Something you may consider consistent in day-to-day life is actually based on a prototype that is inevitably changing: that something being the official kilogram.
All units of measurement are based on a concept, a Mach is the speed of sound, a degree is based on the properties of water, and a kilogram which is based off a single prototype kept secure in Paris, and it is constantly changing.
The kilogram’s long history started about the end of the 1700’s when King Louis XVI of France ordered a new unit of measurement in order to take action against cheaters and swindlers alike. It was decided by the King’s Commission that the new unit of measurement would become the decimal metric system. The new measurement of mass was proposed to be called a grave, defined as the mass of one liter of water at its freezing point.
Following the French revolution, the New Republic decided to adopt the new metric system. The Republic decided to make a few small amendments to the system defining the new standard of mass as the gram- the absolute mass of 1 cm³ of water at 4 °C. However, the system became extremely impractical for commercial use since the measurement was many times smaller than most products- about the size of a pea. They then decided on something more practical and to the liking closer to a grave. It was decided the new unit was to be one thousand times bigger than a gram, becoming the kilogram.
It was on June 22, 1799 where the Republic constructed the first official mass artifact based on their system of measurement. The mass was forged out of platinum and was dubbed the "kilogram of the archives"- the one and only true mass of exactly one kilogram. However with global economies expanding through the 1800’s, the inconsistent units of measurements became a persistent problem.
Each country possessed their own definition of a single unit of measurement, causing much controversy and difficulties in conversions. In 1875, 17 countries set to resolve the issue by signing a pact, a single system for units of measurement. It was decided that the Metric system was to be adopted. The official unit of a kilogram was remade as a new standard based off of the old, pure platinum prototype. The new prototype was made from alloy of platinum (90%) and iridium (10%), and dubbed the International Prototype Kilogram (IPK).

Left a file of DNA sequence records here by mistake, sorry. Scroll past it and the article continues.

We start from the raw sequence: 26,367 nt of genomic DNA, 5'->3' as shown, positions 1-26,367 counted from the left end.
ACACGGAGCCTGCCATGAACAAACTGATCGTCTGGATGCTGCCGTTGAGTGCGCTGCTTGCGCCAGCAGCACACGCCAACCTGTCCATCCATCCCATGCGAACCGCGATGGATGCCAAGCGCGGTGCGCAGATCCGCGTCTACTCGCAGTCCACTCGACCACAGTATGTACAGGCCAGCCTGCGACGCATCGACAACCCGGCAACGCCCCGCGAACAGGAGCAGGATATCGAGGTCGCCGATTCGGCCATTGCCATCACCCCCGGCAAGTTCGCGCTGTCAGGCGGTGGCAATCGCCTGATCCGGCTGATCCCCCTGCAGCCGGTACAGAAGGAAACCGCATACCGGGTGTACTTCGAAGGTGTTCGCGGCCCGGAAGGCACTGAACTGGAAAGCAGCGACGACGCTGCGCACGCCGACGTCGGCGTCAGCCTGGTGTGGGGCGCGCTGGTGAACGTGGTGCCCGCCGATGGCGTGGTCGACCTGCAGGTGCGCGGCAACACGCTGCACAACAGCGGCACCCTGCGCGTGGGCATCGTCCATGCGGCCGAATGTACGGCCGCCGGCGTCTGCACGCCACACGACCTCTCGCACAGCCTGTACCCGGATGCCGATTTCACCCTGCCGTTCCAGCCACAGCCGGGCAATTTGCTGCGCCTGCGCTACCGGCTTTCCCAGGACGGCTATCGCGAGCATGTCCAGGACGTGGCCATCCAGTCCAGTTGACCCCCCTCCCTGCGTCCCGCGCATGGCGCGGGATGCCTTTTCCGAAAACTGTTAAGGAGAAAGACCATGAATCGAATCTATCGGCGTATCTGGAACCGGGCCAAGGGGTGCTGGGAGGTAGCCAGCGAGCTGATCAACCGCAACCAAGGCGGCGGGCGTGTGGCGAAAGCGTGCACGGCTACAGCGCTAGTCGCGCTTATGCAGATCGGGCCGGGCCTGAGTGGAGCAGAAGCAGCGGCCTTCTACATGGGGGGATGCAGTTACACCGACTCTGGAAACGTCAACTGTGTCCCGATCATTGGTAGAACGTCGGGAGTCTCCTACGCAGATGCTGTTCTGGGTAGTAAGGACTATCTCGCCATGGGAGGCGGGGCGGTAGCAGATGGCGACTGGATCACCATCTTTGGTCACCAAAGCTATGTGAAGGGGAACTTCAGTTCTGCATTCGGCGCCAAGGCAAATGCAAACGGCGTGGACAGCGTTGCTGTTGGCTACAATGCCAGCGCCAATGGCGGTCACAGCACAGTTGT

The Official International Prototype Kilogram (IPK) [Image Source: BIPM]
A few countries received copies of the IPK, however, by definition the official measurement remains with the original copy. No matter what happens to the IPK, it remains exactly one kilogram. The IPK varies every year by a few micrograms as dust and radiation slightly alter its composition, thereby altering its mass. As a result, the kilogram is constantly changing. Every scale and measuring device is measured against a copy of a copy of a copy that eventually results in a comparison against the original kilogram. But since the kilogram is always changing, every device is slightly miscalibrated.
However, International Committee on Weights and Measures is in current discussions of formalizing the measurement to give an exact, indisputable measurement of exactly one kilogram. The solution is likely to be proposed off of a seemingly unlikely solution. Speakers, set at different tones varied by voltage can actually be used to determine mass. As a current passes through the coils in a speaker, the cone undergoes displacement. A mass can be placed on a speaker which slightly compresses the cone. Through a series of deductions, it can be concluded exactly how much the mass weighs. It is likely in the near future the kilogram may change again and be based off of a more scientific, and sound unit.
The current "SI units", including kilogram, the ampere, the kelvin and the mole will undergo changes and will fall under a new definition to standardize all units of measurement as constants. Whether they are based off of standardized experiments or defined in terms of constants, the units of measurements will once again change.
However, as of now, the kilogram is forever changing, making every mass around the world, according to our definition, change as well.
Written by Maverick Baker